Indian pipes and their close relatives (pinesap, pinedrops, pigmypipes, etc.) are fascinating because they completely lack chlorophyll: this means they depend on other plants for food. It used to be thought that they were parasites, but in fact they are part of a three-way symbiosis: an underground fungus forms a bridge between the roots of the In…

Enticing new members with dinosaurs and smiles

The Naples FNPS Chapter knows how to attract new members! This account is by Karyn Allman, membership chair, and Philip Tadman, The Coontie Man.

Last year the Naples Chapter, with the gracious help of native plant grower and FNPS member Philip Tadman, gave away small nursery trays with 11 native seedlings as an incentive to join the plant society at an Earth Day festival. During the event, we gained three new members, and all three greatly enjoyed their new native plants.

As the new 2011-2012 season of the Naples Chapter rolled into action in September, so did Philip. This time around, Phillip had the help of Mr. K.C. Klein from Duck Lake Trees and Shrubs, and they were able to gather twenty-five 3-gallon Zamia pumila (coontie) and have them ready for the two day Collier County Yard and Garden show in Immokalee in October. Prior to the event, Harriet Heithaus of the Naples Daily News interviewed Philip and placed an informative article in the local newspaper. The article not only let…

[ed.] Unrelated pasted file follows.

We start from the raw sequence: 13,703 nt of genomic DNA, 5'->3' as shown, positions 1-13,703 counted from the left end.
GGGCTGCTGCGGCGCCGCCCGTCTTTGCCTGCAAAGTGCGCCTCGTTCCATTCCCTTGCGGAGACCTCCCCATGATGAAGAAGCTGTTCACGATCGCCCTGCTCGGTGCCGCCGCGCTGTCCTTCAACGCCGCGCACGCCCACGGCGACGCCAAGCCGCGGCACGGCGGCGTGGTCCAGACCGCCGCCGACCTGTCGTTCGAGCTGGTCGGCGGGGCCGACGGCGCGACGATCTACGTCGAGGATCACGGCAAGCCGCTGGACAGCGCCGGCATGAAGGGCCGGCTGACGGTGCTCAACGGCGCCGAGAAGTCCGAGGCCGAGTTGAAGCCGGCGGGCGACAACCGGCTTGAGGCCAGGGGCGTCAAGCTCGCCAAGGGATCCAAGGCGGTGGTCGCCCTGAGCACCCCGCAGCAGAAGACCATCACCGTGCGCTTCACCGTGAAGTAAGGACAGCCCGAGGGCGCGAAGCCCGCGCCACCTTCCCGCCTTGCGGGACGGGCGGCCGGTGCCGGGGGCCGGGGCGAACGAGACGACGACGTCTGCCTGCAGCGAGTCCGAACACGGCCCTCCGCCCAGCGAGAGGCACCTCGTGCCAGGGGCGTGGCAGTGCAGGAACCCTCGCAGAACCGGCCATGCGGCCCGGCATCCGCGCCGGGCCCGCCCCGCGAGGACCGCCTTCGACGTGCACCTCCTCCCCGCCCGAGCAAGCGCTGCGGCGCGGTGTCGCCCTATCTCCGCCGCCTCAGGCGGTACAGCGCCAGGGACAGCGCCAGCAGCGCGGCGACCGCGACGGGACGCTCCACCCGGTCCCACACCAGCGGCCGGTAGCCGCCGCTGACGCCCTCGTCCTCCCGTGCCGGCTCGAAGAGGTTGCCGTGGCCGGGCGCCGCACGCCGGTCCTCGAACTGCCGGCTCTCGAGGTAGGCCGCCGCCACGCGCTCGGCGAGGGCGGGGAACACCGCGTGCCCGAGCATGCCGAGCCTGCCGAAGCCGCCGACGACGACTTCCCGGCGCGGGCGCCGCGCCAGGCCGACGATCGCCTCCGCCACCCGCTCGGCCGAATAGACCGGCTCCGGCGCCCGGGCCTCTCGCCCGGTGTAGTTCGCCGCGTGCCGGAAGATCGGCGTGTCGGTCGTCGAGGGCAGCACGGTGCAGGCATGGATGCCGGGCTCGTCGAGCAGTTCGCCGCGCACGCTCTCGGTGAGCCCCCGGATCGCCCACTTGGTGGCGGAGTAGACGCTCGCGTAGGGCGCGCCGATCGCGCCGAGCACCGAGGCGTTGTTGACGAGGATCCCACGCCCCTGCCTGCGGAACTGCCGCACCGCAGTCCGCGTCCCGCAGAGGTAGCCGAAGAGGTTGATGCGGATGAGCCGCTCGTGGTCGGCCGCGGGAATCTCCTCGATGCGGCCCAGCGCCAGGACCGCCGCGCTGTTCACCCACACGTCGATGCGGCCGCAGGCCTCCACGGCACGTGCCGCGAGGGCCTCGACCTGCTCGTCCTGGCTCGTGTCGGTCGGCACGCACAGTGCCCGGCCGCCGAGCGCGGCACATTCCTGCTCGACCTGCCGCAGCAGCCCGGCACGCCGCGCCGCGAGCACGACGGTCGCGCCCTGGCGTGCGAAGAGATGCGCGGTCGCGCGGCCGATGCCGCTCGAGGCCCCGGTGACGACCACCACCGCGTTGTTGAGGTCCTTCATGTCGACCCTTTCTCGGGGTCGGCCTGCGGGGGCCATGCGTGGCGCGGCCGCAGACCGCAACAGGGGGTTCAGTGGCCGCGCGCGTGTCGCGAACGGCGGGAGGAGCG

An Eco-tour of an Estuary on Sept 24th (Estuary Day)

To FNPS blog readers: from Joan Bausch (Cocoplum member, and the Native Plant Detective)

Hoorahs and congratulations are in order for/to Mark Wheeler and the PawPaw Chapter for offering an eco-tour (Sept 24) to see and learn about the Salt Marsh Restoration/Reclamation Project at Gamble Rogers State Recreation Area (Flagler County) and the North Peninsula State Park (Volusia County).

Wheeler coordinated with Barbara Roberts, park manager, and Paul Haydt, St. Johns River Water Management District, the project coordinator, to pull off a great morning-- even keeping the 60% chance of thunderstorms away!

Over forty people from as far away as Jacksonville (Ixia) and Martin County (Cocoplum) responded, filling the pontoon boat run by the International Marine Ecological Research Solutions. What a great vessel, perfect for looking, learning and keeping the sun off our heads. Paul Haydt explained the work of reclamation and restoration and then we saw it for ourselves.

The Work (in really bri…